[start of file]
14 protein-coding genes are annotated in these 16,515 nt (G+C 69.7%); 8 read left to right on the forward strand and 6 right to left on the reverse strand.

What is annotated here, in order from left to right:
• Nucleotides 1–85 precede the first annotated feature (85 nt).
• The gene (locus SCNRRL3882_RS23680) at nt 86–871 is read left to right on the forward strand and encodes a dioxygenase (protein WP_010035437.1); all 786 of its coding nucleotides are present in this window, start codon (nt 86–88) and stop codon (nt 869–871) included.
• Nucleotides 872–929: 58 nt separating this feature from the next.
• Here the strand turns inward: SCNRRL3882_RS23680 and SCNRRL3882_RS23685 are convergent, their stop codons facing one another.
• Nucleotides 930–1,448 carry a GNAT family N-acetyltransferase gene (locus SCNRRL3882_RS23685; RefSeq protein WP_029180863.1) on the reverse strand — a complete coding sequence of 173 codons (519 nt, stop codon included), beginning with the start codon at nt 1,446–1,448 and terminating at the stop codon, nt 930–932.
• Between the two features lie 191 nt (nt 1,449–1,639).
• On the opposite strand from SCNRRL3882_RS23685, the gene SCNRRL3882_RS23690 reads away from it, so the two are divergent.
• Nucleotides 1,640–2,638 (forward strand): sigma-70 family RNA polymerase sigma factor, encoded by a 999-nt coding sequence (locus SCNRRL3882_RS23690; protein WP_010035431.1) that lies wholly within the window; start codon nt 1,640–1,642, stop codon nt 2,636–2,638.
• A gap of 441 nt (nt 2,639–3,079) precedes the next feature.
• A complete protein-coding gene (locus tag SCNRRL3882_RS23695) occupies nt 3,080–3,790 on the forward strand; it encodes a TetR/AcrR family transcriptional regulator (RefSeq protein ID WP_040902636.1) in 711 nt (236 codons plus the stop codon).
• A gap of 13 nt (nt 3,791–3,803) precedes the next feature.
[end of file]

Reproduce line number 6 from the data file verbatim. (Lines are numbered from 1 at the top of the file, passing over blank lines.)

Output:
• Here the strand turns inward: SCNRRL3882_RS23680 and SCNRRL3882_RS23685 are convergent, their stop codons facing one another.